In This Issue
Robert D. King, “Should English Be the Law?”; Stephen S. Hall, “Vaccinating Against Cancer”; Toby Lester, “Secondhand Music”; Tom Mueller, “Underground Rome”; and much more.
Language is tearing apart countries around the world, and the proponents of "Official English" may be ready to add America to the list.
For more than a century researchers have hoped to enlist the body's immune system in the fight against cancer, but the markers that identify a tumor as alien long eluded them. Now, by a combination of accident and relentless logic, several researchers are closing in on ways to force tumors to show their true colors to the body's immune system.
Marijuana gives rise to insanity -- not in its users but in the policies directed against it. A nation that sentences the possessor of a single joint to life imprisonment without parole but sets a murderer free after perhaps six years is, the author writes, "in the grip of a deep psychosis".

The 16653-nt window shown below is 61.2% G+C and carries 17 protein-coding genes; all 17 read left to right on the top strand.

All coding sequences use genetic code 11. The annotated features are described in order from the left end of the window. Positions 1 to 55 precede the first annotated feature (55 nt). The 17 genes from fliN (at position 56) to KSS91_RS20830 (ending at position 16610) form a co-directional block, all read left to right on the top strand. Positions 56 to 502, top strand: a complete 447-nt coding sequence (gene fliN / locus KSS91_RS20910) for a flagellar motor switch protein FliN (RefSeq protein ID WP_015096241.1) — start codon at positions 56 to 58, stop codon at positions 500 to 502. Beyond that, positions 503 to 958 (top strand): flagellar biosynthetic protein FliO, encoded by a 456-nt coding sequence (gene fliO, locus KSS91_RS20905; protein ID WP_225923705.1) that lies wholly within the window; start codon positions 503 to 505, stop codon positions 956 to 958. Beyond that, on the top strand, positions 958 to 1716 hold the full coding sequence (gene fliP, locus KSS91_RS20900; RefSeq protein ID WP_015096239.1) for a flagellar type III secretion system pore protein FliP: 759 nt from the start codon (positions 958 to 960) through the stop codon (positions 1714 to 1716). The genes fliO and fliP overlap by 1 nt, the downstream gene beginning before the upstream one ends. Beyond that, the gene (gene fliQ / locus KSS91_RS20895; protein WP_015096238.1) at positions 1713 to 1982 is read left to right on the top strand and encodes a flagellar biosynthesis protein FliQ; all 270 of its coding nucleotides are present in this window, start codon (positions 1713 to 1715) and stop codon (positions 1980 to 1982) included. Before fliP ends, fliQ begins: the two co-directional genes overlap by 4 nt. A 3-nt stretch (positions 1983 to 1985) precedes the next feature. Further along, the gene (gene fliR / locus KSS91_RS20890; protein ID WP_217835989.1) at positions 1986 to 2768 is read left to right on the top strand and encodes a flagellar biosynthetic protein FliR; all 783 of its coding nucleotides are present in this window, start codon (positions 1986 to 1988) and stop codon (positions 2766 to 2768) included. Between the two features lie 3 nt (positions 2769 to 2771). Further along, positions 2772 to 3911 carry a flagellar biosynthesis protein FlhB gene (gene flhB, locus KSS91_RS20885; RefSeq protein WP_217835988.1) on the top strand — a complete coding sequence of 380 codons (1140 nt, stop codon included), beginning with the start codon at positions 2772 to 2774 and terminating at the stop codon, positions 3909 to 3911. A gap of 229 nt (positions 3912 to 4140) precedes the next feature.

The chance harmonies of everyday sounds may mean more than we think.
Marmalade is a work of art that anyone can create—and with more ease than you may think.
The Boskin Commission's attack on the Consumer Price Index is weak on the merits and scary as policy.
A dispatch from eastern Siberia, a realm of steel-shattering cold, nullifying vastness, and withered hopes, which is sometimes called "the white hell."
On Monday, if no one in the office seemed to be glancing at her guardedly, or whispering just out of her presence, he would hope she felt protected by her new and trusted friend
A good way to study ancient Rome is to explore the cellars -- and subcellars -- of modern Rome.
Riding a unicycle up and down mountains requires the balance of a gymnast and the temperament of a teenager.
Fifty years ago John Gunther, a brilliant foreign correspondent, published a famous book about "the greatest, craziest, most dangerous ... most powerful and magnificent nation ever known."